updated 03:30 pm EDT, Mon April 14, 2008
Forbes: Apple's strength
Despite popular perceptions, Apple's primary strengths are not in hardware but in software, according to Forbes. The business magazine notes that while the iPhone is an increasingly popular smartphone, and sales of Mac desktops and notebooks are eating further into PC marketshare, it is actually software which makes Apple products distinct. The company is unusual in that it designs both hardware and software, something that was most commonly done in the 1980s and prior; it has not, however, actually produced its own hardware for years, a strategy it abandoned in part because it sometimes had trouble matching production to demand.
Forbes observes that modern Macs are based on Intel platforms, the same as those found in any Dell or HP computer, and rely on Unix as their core instruction set, upon which Mac OS X is merely a "candy shell." More basic hardware components are manufactured by a host of companies around the world, and only then assembled into Apple-designed configurations.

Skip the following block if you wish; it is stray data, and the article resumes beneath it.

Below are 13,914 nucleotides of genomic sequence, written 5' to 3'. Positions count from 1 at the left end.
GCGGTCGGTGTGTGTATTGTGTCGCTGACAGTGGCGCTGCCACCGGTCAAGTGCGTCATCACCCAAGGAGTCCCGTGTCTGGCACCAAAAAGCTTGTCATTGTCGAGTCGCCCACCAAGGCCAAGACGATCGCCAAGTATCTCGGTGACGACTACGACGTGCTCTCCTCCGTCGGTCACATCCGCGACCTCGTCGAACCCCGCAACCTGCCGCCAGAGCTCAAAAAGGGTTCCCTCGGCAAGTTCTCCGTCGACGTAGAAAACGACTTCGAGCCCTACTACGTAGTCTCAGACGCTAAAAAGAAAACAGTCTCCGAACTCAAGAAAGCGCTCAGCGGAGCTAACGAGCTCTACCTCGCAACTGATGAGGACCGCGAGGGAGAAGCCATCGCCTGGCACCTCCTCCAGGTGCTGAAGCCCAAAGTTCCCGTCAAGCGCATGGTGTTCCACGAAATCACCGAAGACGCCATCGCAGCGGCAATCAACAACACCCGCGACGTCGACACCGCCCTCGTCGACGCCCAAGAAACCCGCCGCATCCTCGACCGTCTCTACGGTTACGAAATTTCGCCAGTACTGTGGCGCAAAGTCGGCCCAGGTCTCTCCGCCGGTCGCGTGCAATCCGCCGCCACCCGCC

As a result it is said to be Apple's proprietary code, such as Mac OS, that separates it from rivals such as Dell. The company is particularly distinct in terms of the iPhone and iPod touch, which use a stripped-down version of a desktop operating system. While Microsoft has developed Windows Mobile for cellphones and media players, it is fundamentally different from Windows XP or Vista in many respects, and relies on hardware designed exclusively by third-party businesses.